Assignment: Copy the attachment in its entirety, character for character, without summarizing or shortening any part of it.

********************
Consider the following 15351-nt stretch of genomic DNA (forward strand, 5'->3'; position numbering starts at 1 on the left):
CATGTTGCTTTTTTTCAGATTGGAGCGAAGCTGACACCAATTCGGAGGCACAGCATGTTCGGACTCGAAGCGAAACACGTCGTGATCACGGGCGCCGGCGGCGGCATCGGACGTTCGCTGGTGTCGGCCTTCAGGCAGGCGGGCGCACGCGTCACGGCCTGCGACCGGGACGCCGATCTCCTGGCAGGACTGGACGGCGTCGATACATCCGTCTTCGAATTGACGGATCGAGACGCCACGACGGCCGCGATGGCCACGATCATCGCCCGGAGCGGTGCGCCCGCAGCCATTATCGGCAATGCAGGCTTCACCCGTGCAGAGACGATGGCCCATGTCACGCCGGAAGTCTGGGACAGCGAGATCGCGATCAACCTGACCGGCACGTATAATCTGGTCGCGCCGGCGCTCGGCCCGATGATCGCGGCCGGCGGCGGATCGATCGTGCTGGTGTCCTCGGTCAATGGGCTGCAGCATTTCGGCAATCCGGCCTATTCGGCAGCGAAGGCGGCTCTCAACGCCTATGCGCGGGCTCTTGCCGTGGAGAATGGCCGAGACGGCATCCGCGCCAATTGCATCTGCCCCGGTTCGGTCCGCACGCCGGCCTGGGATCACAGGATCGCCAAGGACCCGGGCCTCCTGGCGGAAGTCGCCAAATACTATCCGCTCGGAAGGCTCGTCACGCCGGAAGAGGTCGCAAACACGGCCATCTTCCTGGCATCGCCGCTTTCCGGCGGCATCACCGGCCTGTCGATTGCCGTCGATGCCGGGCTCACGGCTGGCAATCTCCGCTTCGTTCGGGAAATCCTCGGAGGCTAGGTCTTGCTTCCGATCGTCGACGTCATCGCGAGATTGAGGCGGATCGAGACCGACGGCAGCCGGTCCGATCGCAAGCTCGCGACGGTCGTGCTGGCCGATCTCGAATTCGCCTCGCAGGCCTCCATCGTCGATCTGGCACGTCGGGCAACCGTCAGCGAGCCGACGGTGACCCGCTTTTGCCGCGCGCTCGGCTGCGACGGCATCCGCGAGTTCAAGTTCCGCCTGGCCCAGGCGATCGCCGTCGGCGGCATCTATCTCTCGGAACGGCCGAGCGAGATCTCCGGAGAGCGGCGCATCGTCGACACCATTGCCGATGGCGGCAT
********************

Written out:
Consider the following 15351-nt stretch of genomic DNA (forward strand, 5'->3'; position numbering starts at 1 on the left):
CATGTTGCTTTTTTTCAGATTGGAGCGAAGCTGACACCAATTCGGAGGCACAGCATGTTCGGACTCGAAGCGAAACACGTCGTGATCACGGGCGCCGGCGGCGGCATCGGACGTTCGCTGGTGTCGGCCTTCAGGCAGGCGGGCGCACGCGTCACGGCCTGCGACCGGGACGCCGATCTCCTGGCAGGACTGGACGGCGTCGATACATCCGTCTTCGAATTGACGGATCGAGACGCCACGACGGCCGCGATGGCCACGATCATCGCCCGGAGCGGTGCGCCCGCAGCCATTATCGGCAATGCAGGCTTCACCCGTGCAGAGACGATGGCCCATGTCACGCCGGAAGTCTGGGACAGCGAGATCGCGATCAACCTGACCGGCACGTATAATCTGGTCGCGCCGGCGCTCGGCCCGATGATCGCGGCCGGCGGCGGATCGATCGTGCTGGTGTCCTCGGTCAATGGGCTGCAGCATTTCGGCAATCCGGCCTATTCGGCAGCGAAGGCGGCTCTCAACGCCTATGCGCGGGCTCTTGCCGTGGAGAATGGCCGAGACGGCATCCGCGCCAATTGCATCTGCCCCGGTTCGGTCCGCACGCCGGCCTGGGATCACAGGATCGCCAAGGACCCGGGCCTCCTGGCGGAAGTCGCCAAATACTATCCGCTCGGAAGGCTCGTCACGCCGGAAGAGGTCGCAAACACGGCCATCTTCCTGGCATCGCCGCTTTCCGGCGGCATCACCGGCCTGTCGATTGCCGTCGATGCCGGGCTCACGGCTGGCAATCTCCGCTTCGTTCGGGAAATCCTCGGAGGCTAGGTCTTGCTTCCGATCGTCGACGTCATCGCGAGATTGAGGCGGATCGAGACCGACGGCAGCCGGTCCGATCGCAAGCTCGCGACGGTCGTGCTGGCCGATCTCGAATTCGCCTCGCAGGCCTCCATCGTCGATCTGGCACGTCGGGCAACCGTCAGCGAGCCGACGGTGACCCGCTTTTGCCGCGCGCTCGGCTGCGACGGCATCCGCGAGTTCAAGTTCCGCCTGGCCCAGGCGATCGCCGTCGGCGGCATCTATCTCTCGGAACGGCCGAGCGAGATCTCCGGAGAGCGGCGCATCGTCGACACCATTGCCGATGGCGGCAT